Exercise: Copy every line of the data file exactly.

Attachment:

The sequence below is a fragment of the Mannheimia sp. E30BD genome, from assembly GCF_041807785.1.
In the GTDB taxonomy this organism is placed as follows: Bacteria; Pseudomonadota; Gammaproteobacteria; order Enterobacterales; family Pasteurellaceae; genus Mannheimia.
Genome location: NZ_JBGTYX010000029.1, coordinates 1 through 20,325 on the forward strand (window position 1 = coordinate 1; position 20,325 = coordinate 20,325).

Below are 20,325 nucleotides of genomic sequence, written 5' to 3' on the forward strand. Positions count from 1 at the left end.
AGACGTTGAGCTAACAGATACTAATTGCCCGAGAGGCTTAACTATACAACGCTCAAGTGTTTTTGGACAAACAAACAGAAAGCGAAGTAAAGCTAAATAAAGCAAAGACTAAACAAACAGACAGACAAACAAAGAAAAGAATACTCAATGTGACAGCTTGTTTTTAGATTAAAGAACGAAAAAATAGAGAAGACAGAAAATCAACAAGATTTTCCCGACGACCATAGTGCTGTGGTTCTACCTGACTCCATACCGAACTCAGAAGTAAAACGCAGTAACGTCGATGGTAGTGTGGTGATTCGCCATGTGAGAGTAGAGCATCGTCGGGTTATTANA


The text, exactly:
The sequence below is a fragment of the Mannheimia sp. E30BD genome, from assembly GCF_041807785.1.
In the GTDB taxonomy this organism is placed as follows: Bacteria; Pseudomonadota; Gammaproteobacteria; order Enterobacterales; family Pasteurellaceae; genus Mannheimia.
Genome location: NZ_JBGTYX010000029.1, coordinates 1 through 20,325 on the forward strand (window position 1 = coordinate 1; position 20,325 = coordinate 20,325).

Below are 20,325 nucleotides of genomic sequence, written 5' to 3' on the forward strand. Positions count from 1 at the left end.
AGACGTTGAGCTAACAGATACTAATTGCCCGAGAGGCTTAACTATACAACGCTCAAGTGTTTTTGGACAAACAAACAGAAAGCGAAGTAAAGCTAAATAAAGCAAAGACTAAACAAACAGACAGACAAACAAAGAAAAGAATACTCAATGTGACAGCTTGTTTTTAGATTAAAGAACGAAAAAATAGAGAAGACAGAAAATCAACAAGATTTTCCCGACGACCATAGTGCTGTGGTTCTACCTGACTCCATACCGAACTCAGAAGTAAAACGCAGTAACGTCGATGGTAGTGTGGTGATTCGCCATGTGAGAGTAGAGCATCGTCGGGTTATTANA